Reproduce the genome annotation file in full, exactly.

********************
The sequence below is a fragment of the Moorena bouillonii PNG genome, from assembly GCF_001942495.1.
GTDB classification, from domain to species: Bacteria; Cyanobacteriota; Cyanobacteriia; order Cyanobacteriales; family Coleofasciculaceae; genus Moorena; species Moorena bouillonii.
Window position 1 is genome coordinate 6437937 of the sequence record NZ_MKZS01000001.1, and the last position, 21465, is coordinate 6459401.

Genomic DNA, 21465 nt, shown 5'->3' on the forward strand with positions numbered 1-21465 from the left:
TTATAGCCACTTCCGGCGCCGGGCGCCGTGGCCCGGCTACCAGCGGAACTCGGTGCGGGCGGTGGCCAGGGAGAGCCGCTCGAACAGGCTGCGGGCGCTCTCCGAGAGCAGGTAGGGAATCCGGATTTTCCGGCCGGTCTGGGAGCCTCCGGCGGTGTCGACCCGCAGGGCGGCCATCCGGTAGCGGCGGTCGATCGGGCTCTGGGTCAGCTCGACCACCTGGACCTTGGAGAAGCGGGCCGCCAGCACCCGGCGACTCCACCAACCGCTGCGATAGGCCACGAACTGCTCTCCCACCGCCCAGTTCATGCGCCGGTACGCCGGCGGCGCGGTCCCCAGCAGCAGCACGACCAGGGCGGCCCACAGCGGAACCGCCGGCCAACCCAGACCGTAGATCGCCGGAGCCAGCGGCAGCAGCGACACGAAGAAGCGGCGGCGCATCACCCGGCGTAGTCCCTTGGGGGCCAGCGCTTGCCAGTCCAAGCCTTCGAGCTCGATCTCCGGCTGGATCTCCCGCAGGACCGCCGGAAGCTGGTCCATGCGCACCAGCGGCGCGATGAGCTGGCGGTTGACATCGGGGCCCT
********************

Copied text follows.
The sequence below is a fragment of the Moorena bouillonii PNG genome, from assembly GCF_001942495.1.
GTDB classification, from domain to species: Bacteria; Cyanobacteriota; Cyanobacteriia; order Cyanobacteriales; family Coleofasciculaceae; genus Moorena; species Moorena bouillonii.
Window position 1 is genome coordinate 6437937 of the sequence record NZ_MKZS01000001.1, and the last position, 21465, is coordinate 6459401.

Genomic DNA, 21465 nt, shown 5'->3' on the forward strand with positions numbered 1-21465 from the left:
TTATAGCCACTTCCGGCGCCGGGCGCCGTGGCCCGGCTACCAGCGGAACTCGGTGCGGGCGGTGGCCAGGGAGAGCCGCTCGAACAGGCTGCGGGCGCTCTCCGAGAGCAGGTAGGGAATCCGGATTTTCCGGCCGGTCTGGGAGCCTCCGGCGGTGTCGACCCGCAGGGCGGCCATCCGGTAGCGGCGGTCGATCGGGCTCTGGGTCAGCTCGACCACCTGGACCTTGGAGAAGCGGGCCGCCAGCACCCGGCGACTCCACCAACCGCTGCGATAGGCCACGAACTGCTCTCCCACCGCCCAGTTCATGCGCCGGTACGCCGGCGGCGCGGTCCCCAGCAGCAGCACGACCAGGGCGGCCCACAGCGGAACCGCCGGCCAACCCAGACCGTAGATCGCCGGAGCCAGCGGCAGCAGCGACACGAAGAAGCGGCGGCGCATCACCCGGCGTAGTCCCTTGGGGGCCAGCGCTTGCCAGTCCAAGCCTTCGAGCTCGATCTCCGGCTGGATCTCCCGCAGGACCGCCGGAAGCTGGTCCATGCGCACCAGCGGCGCGATGAGCTGGCGGTTGACATCGGGGCCCT